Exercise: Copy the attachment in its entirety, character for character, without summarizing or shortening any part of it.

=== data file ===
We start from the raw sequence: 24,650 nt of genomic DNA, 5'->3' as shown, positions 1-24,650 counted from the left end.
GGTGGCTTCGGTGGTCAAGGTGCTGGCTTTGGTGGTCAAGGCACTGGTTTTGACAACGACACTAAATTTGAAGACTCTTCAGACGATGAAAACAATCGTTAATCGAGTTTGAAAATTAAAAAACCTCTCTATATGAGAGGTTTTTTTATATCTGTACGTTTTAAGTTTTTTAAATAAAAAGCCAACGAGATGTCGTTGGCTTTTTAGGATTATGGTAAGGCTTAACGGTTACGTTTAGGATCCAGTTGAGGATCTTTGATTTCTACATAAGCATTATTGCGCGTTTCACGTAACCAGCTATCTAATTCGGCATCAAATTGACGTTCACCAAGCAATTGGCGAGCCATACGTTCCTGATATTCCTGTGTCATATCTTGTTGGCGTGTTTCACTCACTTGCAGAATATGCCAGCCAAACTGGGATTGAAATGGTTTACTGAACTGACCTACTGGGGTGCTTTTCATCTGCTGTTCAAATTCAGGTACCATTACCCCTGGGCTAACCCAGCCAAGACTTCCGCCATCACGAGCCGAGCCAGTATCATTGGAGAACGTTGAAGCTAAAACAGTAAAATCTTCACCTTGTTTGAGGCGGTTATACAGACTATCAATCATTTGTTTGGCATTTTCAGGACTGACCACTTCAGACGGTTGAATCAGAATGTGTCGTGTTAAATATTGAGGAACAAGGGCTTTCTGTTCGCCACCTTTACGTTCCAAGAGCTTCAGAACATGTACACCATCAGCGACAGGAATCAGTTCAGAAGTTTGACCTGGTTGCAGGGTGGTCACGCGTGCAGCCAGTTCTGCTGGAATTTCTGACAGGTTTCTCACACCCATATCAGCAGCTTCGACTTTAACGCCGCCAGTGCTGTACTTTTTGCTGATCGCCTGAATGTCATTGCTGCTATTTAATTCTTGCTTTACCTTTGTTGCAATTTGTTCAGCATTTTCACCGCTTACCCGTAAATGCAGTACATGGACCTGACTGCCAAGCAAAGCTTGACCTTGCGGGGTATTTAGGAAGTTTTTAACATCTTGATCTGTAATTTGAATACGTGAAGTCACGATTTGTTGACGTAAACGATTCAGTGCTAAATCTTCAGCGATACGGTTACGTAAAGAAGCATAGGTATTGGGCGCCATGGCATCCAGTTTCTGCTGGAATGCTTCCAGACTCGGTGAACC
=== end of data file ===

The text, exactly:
We start from the raw sequence: 24,650 nt of genomic DNA, 5'->3' as shown, positions 1-24,650 counted from the left end.
GGTGGCTTCGGTGGTCAAGGTGCTGGCTTTGGTGGTCAAGGCACTGGTTTTGACAACGACACTAAATTTGAAGACTCTTCAGACGATGAAAACAATCGTTAATCGAGTTTGAAAATTAAAAAACCTCTCTATATGAGAGGTTTTTTTATATCTGTACGTTTTAAGTTTTTTAAATAAAAAGCCAACGAGATGTCGTTGGCTTTTTAGGATTATGGTAAGGCTTAACGGTTACGTTTAGGATCCAGTTGAGGATCTTTGATTTCTACATAAGCATTATTGCGCGTTTCACGTAACCAGCTATCTAATTCGGCATCAAATTGACGTTCACCAAGCAATTGGCGAGCCATACGTTCCTGATATTCCTGTGTCATATCTTGTTGGCGTGTTTCACTCACTTGCAGAATATGCCAGCCAAACTGGGATTGAAATGGTTTACTGAACTGACCTACTGGGGTGCTTTTCATCTGCTGTTCAAATTCAGGTACCATTACCCCTGGGCTAACCCAGCCAAGACTTCCGCCATCACGAGCCGAGCCAGTATCATTGGAGAACGTTGAAGCTAAAACAGTAAAATCTTCACCTTGTTTGAGGCGGTTATACAGACTATCAATCATTTGTTTGGCATTTTCAGGACTGACCACTTCAGACGGTTGAATCAGAATGTGTCGTGTTAAATATTGAGGAACAAGGGCTTTCTGTTCGCCACCTTTACGTTCCAAGAGCTTCAGAACATGTACACCATCAGCGACAGGAATCAGTTCAGAAGTTTGACCTGGTTGCAGGGTGGTCACGCGTGCAGCCAGTTCTGCTGGAATTTCTGACAGGTTTCTCACACCCATATCAGCAGCTTCGACTTTAACGCCGCCAGTGCTGTACTTTTTGCTGATCGCCTGAATGTCATTGCTGCTATTTAATTCTTGCTTTACCTTTGTTGCAATTTGTTCAGCATTTTCACCGCTTACCCGTAAATGCAGTACATGGACCTGACTGCCAAGCAAAGCTTGACCTTGCGGGGTATTTAGGAAGTTTTTAACATCTTGATCTGTAATTTGAATACGTGAAGTCACGATTTGTTGACGTAAACGATTCAGTGCTAAATCTTCAGCGATACGGTTACGTAAAGAAGCATAGGTATTGGGCGCCATGGCATCCAGTTTCTGCTGGAATGCTTCCAGACTCGGTGAACC